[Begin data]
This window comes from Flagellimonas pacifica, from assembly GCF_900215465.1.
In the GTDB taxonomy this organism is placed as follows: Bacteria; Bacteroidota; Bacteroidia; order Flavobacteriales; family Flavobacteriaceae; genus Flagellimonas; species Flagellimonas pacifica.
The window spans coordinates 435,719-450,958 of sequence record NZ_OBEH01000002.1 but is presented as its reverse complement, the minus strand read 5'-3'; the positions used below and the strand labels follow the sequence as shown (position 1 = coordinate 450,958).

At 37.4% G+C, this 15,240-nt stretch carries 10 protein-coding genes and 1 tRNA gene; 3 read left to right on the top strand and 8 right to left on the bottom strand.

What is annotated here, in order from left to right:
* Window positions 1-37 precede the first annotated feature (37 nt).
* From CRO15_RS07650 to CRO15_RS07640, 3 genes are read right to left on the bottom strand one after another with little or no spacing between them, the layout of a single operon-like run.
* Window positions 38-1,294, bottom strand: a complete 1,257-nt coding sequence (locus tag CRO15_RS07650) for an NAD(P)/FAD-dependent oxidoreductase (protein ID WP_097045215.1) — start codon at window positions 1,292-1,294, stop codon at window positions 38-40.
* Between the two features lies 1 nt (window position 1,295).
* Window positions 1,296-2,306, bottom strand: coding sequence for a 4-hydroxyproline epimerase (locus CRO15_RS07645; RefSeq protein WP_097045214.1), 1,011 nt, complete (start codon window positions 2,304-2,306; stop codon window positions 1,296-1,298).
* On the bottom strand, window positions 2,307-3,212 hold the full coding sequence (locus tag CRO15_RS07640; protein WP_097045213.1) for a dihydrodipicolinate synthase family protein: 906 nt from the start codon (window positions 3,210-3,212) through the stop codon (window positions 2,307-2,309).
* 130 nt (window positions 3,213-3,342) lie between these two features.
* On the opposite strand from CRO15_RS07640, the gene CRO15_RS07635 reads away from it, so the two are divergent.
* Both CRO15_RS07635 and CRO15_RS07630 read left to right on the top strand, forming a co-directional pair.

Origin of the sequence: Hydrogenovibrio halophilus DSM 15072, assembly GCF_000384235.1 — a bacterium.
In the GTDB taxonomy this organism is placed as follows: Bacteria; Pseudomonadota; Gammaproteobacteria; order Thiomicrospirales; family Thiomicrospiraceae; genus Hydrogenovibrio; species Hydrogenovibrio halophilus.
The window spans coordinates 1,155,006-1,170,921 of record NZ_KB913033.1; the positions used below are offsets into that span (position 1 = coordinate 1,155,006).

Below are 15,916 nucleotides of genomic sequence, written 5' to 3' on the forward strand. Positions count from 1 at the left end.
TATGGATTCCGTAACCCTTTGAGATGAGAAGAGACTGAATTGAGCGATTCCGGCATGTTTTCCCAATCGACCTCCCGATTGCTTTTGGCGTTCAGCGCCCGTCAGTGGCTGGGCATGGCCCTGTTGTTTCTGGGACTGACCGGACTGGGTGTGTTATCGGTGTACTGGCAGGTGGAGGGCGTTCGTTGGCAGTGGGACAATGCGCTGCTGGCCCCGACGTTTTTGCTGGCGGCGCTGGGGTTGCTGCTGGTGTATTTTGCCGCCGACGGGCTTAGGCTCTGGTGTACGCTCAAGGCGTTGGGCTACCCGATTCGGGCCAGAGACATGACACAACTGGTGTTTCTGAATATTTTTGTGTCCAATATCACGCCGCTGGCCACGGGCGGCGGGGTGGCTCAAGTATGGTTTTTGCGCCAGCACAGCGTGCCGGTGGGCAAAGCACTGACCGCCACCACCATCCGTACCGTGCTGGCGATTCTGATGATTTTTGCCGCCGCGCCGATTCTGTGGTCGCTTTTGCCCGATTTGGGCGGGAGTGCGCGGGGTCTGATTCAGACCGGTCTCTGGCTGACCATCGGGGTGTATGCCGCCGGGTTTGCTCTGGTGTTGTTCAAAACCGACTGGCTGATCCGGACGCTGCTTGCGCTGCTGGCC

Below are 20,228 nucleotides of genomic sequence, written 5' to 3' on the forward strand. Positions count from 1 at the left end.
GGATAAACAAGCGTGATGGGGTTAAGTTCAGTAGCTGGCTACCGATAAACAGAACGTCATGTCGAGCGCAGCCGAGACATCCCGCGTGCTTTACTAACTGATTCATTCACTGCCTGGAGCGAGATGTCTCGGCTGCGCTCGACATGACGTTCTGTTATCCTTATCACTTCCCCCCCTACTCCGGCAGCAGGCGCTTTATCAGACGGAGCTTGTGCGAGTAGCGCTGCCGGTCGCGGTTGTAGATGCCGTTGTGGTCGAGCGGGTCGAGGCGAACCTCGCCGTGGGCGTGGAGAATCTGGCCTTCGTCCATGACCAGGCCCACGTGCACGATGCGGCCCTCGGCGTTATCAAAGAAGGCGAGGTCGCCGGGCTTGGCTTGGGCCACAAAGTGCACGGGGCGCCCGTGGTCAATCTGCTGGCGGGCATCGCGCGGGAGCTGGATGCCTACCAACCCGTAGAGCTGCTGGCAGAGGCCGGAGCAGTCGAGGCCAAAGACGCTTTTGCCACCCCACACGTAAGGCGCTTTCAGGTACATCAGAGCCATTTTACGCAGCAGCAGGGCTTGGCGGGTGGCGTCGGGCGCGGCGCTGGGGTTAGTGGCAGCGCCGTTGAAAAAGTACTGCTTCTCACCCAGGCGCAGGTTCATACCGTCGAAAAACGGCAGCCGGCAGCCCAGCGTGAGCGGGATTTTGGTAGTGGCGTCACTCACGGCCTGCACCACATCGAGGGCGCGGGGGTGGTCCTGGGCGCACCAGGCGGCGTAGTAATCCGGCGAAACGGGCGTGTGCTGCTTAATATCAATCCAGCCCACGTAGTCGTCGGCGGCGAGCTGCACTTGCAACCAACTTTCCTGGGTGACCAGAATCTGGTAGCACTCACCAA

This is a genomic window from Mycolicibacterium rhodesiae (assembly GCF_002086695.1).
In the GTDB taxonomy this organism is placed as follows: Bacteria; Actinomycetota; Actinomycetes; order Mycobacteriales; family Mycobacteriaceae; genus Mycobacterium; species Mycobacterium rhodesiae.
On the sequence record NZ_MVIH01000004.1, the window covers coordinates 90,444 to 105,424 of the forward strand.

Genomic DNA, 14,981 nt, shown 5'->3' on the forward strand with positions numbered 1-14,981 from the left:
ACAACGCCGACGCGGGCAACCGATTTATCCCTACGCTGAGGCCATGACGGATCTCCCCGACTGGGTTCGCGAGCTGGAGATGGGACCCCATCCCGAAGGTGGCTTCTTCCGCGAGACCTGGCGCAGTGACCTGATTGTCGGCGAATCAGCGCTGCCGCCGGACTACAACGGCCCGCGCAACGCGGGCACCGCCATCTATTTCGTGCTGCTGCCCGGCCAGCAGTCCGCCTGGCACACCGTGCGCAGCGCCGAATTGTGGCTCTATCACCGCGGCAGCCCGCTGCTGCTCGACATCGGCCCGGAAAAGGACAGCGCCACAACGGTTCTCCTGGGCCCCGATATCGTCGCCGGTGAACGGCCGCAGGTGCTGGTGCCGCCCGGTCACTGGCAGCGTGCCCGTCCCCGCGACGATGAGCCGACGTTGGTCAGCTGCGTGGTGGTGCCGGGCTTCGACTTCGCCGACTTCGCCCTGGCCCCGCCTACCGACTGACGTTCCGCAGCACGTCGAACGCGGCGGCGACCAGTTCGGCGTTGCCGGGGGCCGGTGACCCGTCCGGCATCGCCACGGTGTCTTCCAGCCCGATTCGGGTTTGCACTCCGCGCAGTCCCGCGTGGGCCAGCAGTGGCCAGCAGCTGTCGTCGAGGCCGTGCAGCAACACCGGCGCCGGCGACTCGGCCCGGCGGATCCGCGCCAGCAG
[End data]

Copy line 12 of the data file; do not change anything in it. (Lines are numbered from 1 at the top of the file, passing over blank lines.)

* 130 nt (window positions 3,213-3,342) lie between these two features.